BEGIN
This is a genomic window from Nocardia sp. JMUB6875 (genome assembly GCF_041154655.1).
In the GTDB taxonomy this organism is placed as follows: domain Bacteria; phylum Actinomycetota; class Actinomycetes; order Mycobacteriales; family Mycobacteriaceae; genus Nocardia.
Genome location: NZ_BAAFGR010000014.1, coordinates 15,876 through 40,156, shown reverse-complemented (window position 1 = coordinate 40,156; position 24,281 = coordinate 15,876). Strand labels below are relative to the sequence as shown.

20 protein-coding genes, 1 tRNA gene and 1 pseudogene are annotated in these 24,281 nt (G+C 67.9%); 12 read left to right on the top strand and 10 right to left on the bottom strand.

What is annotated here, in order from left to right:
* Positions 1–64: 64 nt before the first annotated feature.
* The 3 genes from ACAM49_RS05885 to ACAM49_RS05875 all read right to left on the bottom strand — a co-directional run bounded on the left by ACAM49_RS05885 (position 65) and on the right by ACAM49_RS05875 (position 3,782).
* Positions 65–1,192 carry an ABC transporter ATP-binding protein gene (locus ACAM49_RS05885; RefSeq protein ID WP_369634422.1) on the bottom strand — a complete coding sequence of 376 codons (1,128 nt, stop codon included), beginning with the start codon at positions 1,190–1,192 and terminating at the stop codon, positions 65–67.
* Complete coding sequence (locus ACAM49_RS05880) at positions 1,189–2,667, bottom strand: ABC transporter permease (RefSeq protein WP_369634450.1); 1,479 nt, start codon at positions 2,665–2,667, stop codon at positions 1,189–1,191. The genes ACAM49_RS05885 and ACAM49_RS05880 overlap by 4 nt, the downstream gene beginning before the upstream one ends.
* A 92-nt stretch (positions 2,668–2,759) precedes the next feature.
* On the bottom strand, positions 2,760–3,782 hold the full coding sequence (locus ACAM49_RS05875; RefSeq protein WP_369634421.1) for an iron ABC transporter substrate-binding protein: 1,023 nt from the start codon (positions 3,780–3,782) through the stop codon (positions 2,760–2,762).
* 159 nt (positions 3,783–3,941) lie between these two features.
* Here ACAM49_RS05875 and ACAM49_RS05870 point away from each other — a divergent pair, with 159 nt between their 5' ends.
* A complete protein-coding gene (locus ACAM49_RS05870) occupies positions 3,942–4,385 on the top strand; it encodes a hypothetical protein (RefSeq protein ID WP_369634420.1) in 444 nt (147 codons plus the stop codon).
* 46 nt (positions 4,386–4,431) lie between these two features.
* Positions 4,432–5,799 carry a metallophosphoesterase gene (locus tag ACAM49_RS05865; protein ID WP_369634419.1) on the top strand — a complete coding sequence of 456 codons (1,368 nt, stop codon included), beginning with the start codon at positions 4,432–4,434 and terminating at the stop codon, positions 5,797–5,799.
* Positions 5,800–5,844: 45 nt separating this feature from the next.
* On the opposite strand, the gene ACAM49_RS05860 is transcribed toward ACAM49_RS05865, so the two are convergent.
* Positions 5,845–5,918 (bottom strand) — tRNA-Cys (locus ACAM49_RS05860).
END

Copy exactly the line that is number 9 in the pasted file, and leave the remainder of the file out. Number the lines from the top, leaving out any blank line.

* Complete coding sequence (locus ACAM49_RS05880) at positions 1,189–2,667, bottom strand: ABC transporter permease (RefSeq protein WP_369634450.1); 1,479 nt, start codon at positions 2,665–2,667, stop codon at positions 1,189–1,191. The genes ACAM49_RS05885 and ACAM49_RS05880 overlap by 4 nt, the downstream gene beginning before the upstream one ends.